Jim Altmiller

Offline Ben Framed

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Re: Laying worker in queen right hive
« Reply #8 on: May 08, 2021, 12:47:54 pm »
If you saw your marked queen then you probably have a mother daughter 2 queen hive and that is a good thing. I would add a frame of drawn comb just above the brood box to give them plenty of space to lay. Is this hive full of bees with little open cells for your queens to lay eggs.
Jim Altmiller

If there is plenty of brood then there is a great possibility of two queens. If shy on brood the hive may have swarmed leaving only queen cells behind, (no queen), the cells have to have time to hatch, time to mature, time for mating which can take up to two weeks is my understanding. This would leave brood a little shy and a new mated queen could behave as described by Jurassic.


Quote from: rast link=topic=54458.msg494900#msg494900 d HoneyBee7 ate=1620466853
May I presume there was no worker brood of any stage?

That was my prescription rast. I presumed little brood. I might has perceived wrongly. 😊 we will see what he says.  That is why I mentioned the hive might have swarmed to begin with.
For this people's heart is waxed gross, and their ears are dull of hearing, and their eyes they have closed; lest at any time they should see with their eyes, and hear with their ears, and should understand with their heart, and should be converted, and I should heal them.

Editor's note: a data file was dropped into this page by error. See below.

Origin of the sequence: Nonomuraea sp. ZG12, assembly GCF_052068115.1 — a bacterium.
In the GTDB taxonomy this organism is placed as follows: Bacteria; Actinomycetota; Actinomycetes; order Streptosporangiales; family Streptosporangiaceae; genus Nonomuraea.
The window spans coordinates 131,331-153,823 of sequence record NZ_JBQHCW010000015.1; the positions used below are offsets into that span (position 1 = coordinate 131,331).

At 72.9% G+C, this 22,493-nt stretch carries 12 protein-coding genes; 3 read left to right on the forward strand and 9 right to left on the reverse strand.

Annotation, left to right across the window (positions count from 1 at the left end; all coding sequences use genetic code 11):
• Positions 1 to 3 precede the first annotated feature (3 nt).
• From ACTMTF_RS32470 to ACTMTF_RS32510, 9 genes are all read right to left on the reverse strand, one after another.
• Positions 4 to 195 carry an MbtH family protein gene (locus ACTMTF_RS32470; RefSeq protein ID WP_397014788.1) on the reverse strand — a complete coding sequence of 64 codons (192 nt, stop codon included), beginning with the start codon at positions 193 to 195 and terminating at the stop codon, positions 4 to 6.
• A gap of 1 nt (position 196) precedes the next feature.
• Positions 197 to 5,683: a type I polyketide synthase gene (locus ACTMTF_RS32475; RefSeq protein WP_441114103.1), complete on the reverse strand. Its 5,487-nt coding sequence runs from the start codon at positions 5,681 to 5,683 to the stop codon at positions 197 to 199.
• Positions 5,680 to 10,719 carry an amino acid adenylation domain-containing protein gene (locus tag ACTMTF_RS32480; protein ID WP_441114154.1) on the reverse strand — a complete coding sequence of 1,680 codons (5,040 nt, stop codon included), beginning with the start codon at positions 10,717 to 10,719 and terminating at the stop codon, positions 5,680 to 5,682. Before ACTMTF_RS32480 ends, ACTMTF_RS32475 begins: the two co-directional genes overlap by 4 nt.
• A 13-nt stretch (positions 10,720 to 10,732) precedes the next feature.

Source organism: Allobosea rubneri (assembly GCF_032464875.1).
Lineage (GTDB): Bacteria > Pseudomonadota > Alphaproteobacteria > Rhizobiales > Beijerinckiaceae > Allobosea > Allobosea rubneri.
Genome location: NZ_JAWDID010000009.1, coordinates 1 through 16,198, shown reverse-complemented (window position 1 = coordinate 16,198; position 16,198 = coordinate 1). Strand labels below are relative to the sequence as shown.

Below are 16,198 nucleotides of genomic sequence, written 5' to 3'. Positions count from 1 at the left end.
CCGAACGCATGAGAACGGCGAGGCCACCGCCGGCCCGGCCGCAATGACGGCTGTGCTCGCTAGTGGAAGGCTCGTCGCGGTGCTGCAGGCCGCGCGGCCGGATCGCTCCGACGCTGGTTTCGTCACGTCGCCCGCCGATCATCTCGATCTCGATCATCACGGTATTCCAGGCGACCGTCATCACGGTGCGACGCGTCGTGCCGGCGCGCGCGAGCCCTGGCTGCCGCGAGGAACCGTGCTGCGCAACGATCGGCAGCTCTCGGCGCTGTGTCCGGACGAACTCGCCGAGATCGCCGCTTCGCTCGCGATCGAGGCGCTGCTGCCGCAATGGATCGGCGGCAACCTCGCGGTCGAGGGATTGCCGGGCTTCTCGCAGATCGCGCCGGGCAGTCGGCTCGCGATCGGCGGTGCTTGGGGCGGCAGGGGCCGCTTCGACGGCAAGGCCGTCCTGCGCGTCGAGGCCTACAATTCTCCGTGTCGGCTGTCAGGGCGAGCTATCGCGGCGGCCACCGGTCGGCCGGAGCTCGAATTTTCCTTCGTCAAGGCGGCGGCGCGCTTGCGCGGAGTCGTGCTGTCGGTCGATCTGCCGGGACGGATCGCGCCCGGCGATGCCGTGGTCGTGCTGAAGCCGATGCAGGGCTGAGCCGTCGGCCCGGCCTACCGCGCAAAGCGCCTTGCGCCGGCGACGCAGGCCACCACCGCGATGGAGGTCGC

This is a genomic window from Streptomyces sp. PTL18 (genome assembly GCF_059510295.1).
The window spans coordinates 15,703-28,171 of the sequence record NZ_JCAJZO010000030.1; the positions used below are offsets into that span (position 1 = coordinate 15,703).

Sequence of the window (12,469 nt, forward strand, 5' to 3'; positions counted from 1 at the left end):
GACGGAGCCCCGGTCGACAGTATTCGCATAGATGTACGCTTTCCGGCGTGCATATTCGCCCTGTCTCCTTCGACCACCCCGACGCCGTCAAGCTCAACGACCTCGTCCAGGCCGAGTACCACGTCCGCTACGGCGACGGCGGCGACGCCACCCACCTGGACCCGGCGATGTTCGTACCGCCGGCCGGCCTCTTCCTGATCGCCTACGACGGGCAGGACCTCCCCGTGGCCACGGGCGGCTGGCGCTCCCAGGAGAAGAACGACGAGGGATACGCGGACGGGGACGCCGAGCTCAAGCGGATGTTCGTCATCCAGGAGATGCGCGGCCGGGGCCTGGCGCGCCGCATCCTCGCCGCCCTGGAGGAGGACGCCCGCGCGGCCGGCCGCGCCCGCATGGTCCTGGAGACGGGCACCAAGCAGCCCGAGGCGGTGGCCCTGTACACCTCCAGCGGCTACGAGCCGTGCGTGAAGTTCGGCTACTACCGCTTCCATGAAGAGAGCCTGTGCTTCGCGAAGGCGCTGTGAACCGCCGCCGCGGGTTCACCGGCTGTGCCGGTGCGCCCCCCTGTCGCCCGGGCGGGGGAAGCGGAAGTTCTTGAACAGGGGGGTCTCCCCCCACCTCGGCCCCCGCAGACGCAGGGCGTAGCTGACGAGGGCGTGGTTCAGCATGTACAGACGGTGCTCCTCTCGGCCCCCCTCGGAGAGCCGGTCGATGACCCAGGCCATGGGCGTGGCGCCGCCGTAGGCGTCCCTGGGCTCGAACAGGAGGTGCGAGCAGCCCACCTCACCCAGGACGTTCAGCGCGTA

Offline JurassicApiary

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Re: Laying worker in queen right hive
« Reply #9 on: May 08, 2021, 02:40:06 pm »
Thanks for the input everyone.  There is one open queen cell in the hive on the side of the frame (open--I may have mistaken it for a practice cell as I thought it was unused).  There's a solid 3 frames of bees (it's a 5-frame NUC)...they were a winter removal I was going to upgrade this week 2 frames of stores and 1 frames of eggs and young larvae only...rast, there's no capped brood.  It does sound like a supercedure has possibly occurred.  I think the lack of capped brood and multiple eggs in many cells made me think they went queen less (maybe they were for a short period) and so I thought they developed LW, but indeed, as you are all leaning, I may just have a new queen who needs a little more time and support.

I had not given thought that it may be a recently mated queen--I didn't realize that they may overlay in cells as .30, BF, CB and HP have noted as they get revved up (and the workers prepare more cells). 

Jim, I've got about 2/3 of my queens marked now.  She wasn't yet so I don't know if it's the original or the daughter in this case.  I have a queenless swarm in the apiary right now that I obtained the same day when doing inspections (the homeowner had hosed the swarm and then called me for help when they all wouldn't leave...ugh...it's about 1lb-1.5lbs so it would be a nice little boost and mutually beneficial), so I'll likely upgrade them to a 8-frame hive and merge them to give them boost in numbers as Jim suggested while they get the queen settled into laying. 

Thank you all for your knowledge and insight.  Will keep watching the thread--a great leaning one for me.